Kotlin null safety with generic types

Hi, I am new to Kotlin, but familiar with Scala. I’ve been going though kotlinlang documentation.
I came up to the point about generics where it says

The default upper bound (if none specified) is Any?

Does this mean I cannot rely on compiler for null safety on B in the case of A<B>?


class Down<T>(val x:T)

fun <String> jump(x : Down<String>):Down<String> {
  return x

val jump = jump(Down(null))
println(jump.x) - null

Would I have to change fun <String> jump to fun <String:Any> jump?
I mean yes that would do it but is this the correct way to approach this?

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Yes, if you have a parameterized type declared as MyClass<T> then T could be nullable. And if you need to work with not null values only, then you need to declare it as: MyClass<T : Any>.

I’m not sure, why do you say that you can’t rely on the compiler for null-safety here. If you allowed null values then you need to handle them :slight_smile:

Also, your example is very misleading and I’m not sure if you did this intentionally or not. I just want to make sure that you are aware that your jump() function isn’t at all related to strings and it could receive any Down instance? x could be nullable, it could be an integer, etc.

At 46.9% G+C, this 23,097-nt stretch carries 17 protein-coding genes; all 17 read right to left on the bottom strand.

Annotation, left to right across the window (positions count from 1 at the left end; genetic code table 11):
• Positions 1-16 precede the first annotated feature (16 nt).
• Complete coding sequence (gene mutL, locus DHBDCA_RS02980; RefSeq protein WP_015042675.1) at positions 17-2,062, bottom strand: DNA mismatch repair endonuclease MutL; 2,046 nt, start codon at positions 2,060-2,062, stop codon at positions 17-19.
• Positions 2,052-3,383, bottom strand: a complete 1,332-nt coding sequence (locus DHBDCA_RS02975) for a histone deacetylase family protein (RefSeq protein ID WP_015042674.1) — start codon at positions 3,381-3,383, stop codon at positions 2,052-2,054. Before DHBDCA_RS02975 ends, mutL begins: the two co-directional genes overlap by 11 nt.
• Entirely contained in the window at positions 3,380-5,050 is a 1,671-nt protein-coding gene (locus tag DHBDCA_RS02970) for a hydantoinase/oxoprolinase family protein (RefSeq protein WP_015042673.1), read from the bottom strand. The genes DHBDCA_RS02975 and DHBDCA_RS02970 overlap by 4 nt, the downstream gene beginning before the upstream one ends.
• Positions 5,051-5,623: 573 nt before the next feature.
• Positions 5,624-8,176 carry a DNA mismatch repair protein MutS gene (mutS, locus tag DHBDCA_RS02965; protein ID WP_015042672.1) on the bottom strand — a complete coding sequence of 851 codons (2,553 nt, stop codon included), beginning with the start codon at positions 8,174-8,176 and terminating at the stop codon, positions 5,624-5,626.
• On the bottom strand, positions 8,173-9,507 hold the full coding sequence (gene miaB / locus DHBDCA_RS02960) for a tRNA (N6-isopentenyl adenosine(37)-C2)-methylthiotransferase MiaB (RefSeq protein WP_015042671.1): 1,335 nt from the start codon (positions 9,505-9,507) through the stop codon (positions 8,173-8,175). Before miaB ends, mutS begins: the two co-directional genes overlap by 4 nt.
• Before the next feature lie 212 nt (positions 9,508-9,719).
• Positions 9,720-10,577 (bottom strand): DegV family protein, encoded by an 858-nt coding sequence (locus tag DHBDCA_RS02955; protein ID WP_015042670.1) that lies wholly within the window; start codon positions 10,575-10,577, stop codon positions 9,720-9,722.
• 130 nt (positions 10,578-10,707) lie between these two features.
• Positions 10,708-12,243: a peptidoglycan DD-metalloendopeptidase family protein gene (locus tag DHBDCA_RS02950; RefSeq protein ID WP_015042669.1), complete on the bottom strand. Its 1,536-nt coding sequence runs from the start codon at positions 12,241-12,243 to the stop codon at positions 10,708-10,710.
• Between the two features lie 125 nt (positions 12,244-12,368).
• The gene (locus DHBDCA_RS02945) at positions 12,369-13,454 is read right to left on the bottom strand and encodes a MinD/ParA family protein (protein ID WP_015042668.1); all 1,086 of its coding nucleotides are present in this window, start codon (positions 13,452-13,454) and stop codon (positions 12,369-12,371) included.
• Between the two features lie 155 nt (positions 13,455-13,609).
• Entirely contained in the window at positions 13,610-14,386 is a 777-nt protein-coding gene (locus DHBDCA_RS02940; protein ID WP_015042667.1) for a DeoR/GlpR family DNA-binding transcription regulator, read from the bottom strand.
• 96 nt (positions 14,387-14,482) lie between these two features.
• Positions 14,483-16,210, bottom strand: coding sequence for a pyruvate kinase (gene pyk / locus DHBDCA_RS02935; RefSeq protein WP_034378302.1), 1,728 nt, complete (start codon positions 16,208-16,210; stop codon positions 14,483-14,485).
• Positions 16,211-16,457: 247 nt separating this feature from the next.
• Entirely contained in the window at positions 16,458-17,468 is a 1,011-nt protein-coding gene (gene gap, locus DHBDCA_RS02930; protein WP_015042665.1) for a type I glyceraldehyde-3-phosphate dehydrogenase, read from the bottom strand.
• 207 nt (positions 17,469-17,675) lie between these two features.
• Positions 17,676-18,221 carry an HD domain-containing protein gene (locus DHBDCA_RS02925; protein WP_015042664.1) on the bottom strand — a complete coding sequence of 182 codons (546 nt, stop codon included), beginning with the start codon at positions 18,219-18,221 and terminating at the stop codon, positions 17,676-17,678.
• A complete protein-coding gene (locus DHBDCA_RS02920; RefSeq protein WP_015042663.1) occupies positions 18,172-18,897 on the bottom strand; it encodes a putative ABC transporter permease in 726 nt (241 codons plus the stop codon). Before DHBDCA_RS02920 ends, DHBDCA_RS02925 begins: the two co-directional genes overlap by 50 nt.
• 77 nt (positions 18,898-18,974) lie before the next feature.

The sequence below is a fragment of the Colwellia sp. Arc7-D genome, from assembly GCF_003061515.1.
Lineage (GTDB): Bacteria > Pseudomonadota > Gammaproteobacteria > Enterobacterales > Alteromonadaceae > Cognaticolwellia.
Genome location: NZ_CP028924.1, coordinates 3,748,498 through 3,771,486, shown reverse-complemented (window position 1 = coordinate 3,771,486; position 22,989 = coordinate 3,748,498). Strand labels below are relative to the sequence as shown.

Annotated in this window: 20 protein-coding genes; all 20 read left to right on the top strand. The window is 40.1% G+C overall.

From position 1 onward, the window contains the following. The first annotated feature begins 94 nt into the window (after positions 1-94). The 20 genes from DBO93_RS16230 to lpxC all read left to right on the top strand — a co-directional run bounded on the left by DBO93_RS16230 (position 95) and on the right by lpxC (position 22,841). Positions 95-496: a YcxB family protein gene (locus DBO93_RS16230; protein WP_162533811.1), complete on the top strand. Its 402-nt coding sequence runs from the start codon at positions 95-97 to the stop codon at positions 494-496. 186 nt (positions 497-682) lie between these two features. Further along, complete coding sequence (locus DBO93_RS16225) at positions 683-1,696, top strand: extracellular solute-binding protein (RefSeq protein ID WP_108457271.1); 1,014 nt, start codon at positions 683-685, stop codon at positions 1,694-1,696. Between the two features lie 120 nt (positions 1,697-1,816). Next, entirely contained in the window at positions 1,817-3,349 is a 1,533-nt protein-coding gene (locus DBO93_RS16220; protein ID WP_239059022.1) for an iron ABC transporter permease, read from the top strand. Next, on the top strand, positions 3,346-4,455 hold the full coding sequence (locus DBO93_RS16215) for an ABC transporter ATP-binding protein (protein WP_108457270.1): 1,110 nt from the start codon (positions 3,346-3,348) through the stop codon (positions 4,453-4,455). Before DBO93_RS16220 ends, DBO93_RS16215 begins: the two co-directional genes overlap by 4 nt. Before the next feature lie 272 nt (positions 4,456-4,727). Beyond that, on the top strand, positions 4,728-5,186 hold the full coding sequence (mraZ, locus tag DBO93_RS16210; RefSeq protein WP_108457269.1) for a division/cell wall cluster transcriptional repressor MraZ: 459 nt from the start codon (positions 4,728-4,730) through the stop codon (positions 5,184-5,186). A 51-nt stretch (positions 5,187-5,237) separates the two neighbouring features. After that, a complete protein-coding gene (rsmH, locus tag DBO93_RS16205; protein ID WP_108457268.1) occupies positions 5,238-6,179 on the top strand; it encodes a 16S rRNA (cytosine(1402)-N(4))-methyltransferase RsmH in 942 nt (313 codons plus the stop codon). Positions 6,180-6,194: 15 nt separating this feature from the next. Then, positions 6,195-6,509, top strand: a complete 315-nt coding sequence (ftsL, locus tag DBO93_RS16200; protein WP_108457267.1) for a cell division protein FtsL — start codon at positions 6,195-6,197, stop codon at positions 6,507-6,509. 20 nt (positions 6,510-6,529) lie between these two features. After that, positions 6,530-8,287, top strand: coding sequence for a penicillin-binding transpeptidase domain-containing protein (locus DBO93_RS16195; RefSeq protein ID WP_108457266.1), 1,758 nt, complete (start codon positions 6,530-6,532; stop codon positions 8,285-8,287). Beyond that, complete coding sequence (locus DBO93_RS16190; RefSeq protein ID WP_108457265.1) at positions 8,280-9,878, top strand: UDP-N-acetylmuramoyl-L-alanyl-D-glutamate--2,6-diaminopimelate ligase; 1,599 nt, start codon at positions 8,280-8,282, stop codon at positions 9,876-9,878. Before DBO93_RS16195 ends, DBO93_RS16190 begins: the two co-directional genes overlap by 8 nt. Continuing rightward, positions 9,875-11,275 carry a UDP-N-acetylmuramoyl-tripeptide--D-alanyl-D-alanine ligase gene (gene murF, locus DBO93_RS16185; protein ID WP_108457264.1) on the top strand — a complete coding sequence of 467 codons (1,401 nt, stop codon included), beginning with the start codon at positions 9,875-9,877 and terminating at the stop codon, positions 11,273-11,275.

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It seems a bit confusing that return type says Down<String>. Yet I can still have a null reference Down.x. I would somehow expect to be forced to say Down<String?> :slight_smile: . Or otherwise not be allowed a x <-null

I mean similarly to how you treat non-generics eg Animal vs Animal? ? Maybe my lack of understanding some key concepts here?

Ok, so I guess your example wasn’t intentional, but it was a mistake :wink:

By doing this: fun <String> you declared a parameter type String, overriding class String. This function has nothing to do with strings. It is an equivalent of:

fun <T> jump(x : Down<T>):Down<T>

So it can receive and return any Down objects, including ones where T is nullable. If you want your jump() function to work only with strings and only non-nullable, then just remove <String>. You will notice that you are no longer able to pass Down(null) to it and you can be sure that x is not null.

Ah yes. That was my mistake. I actually started from fun <T> jump(x : Down<T>):Down<T>, but I forgot to carry the 1 and ended up in a totally different place :smiley:


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